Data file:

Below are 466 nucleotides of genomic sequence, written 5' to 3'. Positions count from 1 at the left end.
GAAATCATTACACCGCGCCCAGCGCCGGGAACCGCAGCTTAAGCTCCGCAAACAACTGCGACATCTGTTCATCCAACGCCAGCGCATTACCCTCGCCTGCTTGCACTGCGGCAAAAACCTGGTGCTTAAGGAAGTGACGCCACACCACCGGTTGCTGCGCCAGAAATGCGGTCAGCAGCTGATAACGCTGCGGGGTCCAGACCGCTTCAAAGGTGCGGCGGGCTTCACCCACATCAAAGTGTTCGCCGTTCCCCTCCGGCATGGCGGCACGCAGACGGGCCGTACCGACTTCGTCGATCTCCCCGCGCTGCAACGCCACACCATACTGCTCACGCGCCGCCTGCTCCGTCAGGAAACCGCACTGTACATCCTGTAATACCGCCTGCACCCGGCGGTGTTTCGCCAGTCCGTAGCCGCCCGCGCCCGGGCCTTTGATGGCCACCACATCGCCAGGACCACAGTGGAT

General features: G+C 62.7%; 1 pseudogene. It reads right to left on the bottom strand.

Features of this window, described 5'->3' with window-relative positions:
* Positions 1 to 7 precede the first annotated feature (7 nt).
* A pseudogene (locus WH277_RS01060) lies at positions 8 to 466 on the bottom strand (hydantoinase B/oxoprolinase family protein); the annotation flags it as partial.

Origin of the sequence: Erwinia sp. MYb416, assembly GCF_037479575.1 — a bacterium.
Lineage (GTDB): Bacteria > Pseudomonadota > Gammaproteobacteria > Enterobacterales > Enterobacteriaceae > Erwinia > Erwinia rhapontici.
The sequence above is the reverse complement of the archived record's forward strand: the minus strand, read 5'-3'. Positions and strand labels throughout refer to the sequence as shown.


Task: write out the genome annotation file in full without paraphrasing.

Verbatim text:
Below are 466 nucleotides of genomic sequence, written 5' to 3'. Positions count from 1 at the left end.
GAAATCATTACACCGCGCCCAGCGCCGGGAACCGCAGCTTAAGCTCCGCAAACAACTGCGACATCTGTTCATCCAACGCCAGCGCATTACCCTCGCCTGCTTGCACTGCGGCAAAAACCTGGTGCTTAAGGAAGTGACGCCACACCACCGGTTGCTGCGCCAGAAATGCGGTCAGCAGCTGATAACGCTGCGGGGTCCAGACCGCTTCAAAGGTGCGGCGGGCTTCACCCACATCAAAGTGTTCGCCGTTCCCCTCCGGCATGGCGGCACGCAGACGGGCCGTACCGACTTCGTCGATCTCCCCGCGCTGCAACGCCACACCATACTGCTCACGCGCCGCCTGCTCCGTCAGGAAACCGCACTGTACATCCTGTAATACCGCCTGCACCCGGCGGTGTTTCGCCAGTCCGTAGCCGCCCGCGCCCGGGCCTTTGATGGCCACCACATCGCCAGGACCACAGTGGAT

General features: G+C 62.7%; 1 pseudogene. It reads right to left on the bottom strand.

Features of this window, described 5'->3' with window-relative positions:
* Positions 1 to 7 precede the first annotated feature (7 nt).
* A pseudogene (locus WH277_RS01060) lies at positions 8 to 466 on the bottom strand (hydantoinase B/oxoprolinase family protein); the annotation flags it as partial.

Origin of the sequence: Erwinia sp. MYb416, assembly GCF_037479575.1 — a bacterium.
Lineage (GTDB): Bacteria > Pseudomonadota > Gammaproteobacteria > Enterobacterales > Enterobacteriaceae > Erwinia > Erwinia rhapontici.
The sequence above is the reverse complement of the archived record's forward strand: the minus strand, read 5'-3'. Positions and strand labels throughout refer to the sequence as shown.